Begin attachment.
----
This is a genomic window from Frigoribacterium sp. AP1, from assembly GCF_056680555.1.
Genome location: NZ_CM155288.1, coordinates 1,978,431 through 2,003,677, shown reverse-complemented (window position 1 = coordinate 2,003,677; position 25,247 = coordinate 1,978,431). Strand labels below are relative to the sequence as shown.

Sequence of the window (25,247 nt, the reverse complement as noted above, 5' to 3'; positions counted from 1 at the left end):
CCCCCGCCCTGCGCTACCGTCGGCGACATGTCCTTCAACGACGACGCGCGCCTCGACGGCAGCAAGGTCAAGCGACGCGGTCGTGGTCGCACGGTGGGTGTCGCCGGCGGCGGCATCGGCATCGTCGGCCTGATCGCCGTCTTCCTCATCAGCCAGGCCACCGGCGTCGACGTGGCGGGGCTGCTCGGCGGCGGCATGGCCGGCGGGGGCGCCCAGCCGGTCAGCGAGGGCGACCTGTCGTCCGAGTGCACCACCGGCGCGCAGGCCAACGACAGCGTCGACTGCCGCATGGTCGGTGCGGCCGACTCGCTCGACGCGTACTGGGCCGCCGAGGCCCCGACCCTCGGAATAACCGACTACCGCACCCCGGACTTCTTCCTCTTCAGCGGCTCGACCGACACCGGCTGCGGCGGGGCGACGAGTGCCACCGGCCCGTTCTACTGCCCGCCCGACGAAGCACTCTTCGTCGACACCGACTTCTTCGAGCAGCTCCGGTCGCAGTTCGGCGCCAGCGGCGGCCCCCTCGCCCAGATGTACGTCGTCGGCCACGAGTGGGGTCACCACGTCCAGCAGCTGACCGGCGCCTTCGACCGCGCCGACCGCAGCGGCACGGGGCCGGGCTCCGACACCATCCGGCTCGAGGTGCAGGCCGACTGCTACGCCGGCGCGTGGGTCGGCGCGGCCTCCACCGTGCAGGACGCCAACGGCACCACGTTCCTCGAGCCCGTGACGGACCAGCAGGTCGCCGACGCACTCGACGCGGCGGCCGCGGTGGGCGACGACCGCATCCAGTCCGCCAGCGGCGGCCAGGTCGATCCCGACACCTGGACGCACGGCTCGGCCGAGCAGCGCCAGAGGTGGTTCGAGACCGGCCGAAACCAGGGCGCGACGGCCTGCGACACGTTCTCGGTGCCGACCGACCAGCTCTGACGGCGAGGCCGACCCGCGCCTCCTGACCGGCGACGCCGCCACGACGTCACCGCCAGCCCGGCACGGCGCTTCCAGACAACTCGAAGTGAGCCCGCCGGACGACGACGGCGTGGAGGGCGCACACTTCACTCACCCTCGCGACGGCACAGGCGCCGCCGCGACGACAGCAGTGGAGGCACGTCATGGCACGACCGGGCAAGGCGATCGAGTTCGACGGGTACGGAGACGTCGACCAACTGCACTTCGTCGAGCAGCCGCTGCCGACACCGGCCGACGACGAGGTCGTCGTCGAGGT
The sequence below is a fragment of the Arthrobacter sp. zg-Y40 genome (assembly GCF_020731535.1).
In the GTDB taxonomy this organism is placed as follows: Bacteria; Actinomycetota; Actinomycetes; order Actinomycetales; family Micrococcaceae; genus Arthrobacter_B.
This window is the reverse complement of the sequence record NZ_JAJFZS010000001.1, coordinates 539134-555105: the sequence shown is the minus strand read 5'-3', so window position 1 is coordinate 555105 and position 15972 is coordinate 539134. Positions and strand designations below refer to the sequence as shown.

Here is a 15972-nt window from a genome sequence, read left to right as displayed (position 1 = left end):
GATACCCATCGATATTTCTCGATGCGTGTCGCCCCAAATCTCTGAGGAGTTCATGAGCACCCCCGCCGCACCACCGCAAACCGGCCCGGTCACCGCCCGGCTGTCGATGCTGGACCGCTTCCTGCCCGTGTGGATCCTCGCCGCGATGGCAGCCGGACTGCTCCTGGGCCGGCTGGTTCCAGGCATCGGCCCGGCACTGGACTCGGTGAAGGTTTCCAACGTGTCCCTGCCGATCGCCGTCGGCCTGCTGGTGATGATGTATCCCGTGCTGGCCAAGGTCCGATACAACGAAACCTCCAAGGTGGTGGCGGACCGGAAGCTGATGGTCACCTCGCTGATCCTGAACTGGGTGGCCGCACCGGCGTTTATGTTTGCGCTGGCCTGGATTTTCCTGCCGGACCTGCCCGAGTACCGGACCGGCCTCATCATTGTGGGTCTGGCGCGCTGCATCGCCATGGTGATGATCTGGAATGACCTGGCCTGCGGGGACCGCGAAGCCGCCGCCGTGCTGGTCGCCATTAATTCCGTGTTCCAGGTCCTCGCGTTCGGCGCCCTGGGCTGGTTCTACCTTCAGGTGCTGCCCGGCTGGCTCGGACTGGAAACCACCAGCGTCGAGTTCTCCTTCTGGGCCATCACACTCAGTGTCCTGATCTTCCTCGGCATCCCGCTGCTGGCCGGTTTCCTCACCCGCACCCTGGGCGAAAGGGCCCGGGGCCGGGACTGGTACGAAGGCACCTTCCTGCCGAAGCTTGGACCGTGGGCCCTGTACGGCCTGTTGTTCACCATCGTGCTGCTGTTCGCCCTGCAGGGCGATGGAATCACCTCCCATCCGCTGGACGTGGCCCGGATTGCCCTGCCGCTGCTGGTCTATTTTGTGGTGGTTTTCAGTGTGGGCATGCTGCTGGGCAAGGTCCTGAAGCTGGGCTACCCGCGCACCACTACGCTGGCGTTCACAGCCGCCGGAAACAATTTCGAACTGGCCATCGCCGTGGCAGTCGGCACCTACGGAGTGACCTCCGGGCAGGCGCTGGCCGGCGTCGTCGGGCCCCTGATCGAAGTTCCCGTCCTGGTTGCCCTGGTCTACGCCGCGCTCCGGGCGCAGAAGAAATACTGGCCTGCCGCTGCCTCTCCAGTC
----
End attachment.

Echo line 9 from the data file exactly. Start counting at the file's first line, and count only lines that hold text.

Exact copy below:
GATACCCATCGATATTTCTCGATGCGTGTCGCCCCAAATCTCTGAGGAGTTCATGAGCACCCCCGCCGCACCACCGCAAACCGGCCCGGTCACCGCCCGGCTGTCGATGCTGGACCGCTTCCTGCCCGTGTGGATCCTCGCCGCGATGGCAGCCGGACTGCTCCTGGGCCGGCTGGTTCCAGGCATCGGCCCGGCACTGGACTCGGTGAAGGTTTCCAACGTGTCCCTGCCGATCGCCGTCGGCCTGCTGGTGATGATGTATCCCGTGCTGGCCAAGGTCCGATACAACGAAACCTCCAAGGTGGTGGCGGACCGGAAGCTGATGGTCACCTCGCTGATCCTGAACTGGGTGGCCGCACCGGCGTTTATGTTTGCGCTGGCCTGGATTTTCCTGCCGGACCTGCCCGAGTACCGGACCGGCCTCATCATTGTGGGTCTGGCGCGCTGCATCGCCATGGTGATGATCTGGAATGACCTGGCCTGCGGGGACCGCGAAGCCGCCGCCGTGCTGGTCGCCATTAATTCCGTGTTCCAGGTCCTCGCGTTCGGCGCCCTGGGCTGGTTCTACCTTCAGGTGCTGCCCGGCTGGCTCGGACTGGAAACCACCAGCGTCGAGTTCTCCTTCTGGGCCATCACACTCAGTGTCCTGATCTTCCTCGGCATCCCGCTGCTGGCCGGTTTCCTCACCCGCACCCTGGGCGAAAGGGCCCGGGGCCGGGACTGGTACGAAGGCACCTTCCTGCCGAAGCTTGGACCGTGGGCCCTGTACGGCCTGTTGTTCACCATCGTGCTGCTGTTCGCCCTGCAGGGCGATGGAATCACCTCCCATCCGCTGGACGTGGCCCGGATTGCCCTGCCGCTGCTGGTCTATTTTGTGGTGGTTTTCAGTGTGGGCATGCTGCTGGGCAAGGTCCTGAAGCTGGGCTACCCGCGCACCACTACGCTGGCGTTCACAGCCGCCGGAAACAATTTCGAACTGGCCATCGCCGTGGCAGTCGGCACCTACGGAGTGACCTCCGGGCAGGCGCTGGCCGGCGTCGTCGGGCCCCTGATCGAAGTTCCCGTCCTGGTTGCCCTGGTCTACGCCGCGCTCCGGGCGCAGAAGAAATACTGGCCTGCCGCTGCCTCTCCAGTC